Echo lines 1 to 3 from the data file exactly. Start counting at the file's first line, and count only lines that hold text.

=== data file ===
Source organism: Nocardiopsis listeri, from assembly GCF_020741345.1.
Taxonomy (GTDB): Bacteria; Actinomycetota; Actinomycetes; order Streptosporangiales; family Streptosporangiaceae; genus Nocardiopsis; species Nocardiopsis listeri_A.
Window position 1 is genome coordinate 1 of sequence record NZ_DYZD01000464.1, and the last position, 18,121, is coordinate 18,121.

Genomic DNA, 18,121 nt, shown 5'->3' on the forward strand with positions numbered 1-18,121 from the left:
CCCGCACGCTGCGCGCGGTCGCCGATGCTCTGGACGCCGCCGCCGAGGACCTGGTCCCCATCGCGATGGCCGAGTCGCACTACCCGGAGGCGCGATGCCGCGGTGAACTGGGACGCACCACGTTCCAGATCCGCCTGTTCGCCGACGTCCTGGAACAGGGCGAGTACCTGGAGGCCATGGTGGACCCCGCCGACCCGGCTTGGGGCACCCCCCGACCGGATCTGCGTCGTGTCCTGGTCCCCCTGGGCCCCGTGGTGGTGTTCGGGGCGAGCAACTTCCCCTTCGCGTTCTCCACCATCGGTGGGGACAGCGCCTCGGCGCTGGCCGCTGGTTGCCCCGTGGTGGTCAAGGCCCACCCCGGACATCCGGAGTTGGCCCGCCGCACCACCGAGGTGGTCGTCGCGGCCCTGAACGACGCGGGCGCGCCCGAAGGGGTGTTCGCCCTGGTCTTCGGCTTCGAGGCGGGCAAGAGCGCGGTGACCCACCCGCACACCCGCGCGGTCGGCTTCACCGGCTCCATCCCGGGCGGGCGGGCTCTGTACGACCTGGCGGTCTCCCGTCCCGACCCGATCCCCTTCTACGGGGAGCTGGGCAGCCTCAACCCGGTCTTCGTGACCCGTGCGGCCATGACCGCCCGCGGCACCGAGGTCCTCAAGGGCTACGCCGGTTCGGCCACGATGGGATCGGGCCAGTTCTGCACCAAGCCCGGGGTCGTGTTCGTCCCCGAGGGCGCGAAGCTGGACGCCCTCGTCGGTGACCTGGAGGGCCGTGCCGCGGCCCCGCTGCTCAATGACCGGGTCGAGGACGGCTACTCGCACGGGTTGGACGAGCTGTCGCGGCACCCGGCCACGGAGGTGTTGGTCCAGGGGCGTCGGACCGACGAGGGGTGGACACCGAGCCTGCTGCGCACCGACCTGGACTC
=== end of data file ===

Source organism: Nocardiopsis listeri, from assembly GCF_020741345.1.
Taxonomy (GTDB): Bacteria; Actinomycetota; Actinomycetes; order Streptosporangiales; family Streptosporangiaceae; genus Nocardiopsis; species Nocardiopsis listeri_A.
Window position 1 is genome coordinate 1 of sequence record NZ_DYZD01000464.1, and the last position, 18,121, is coordinate 18,121.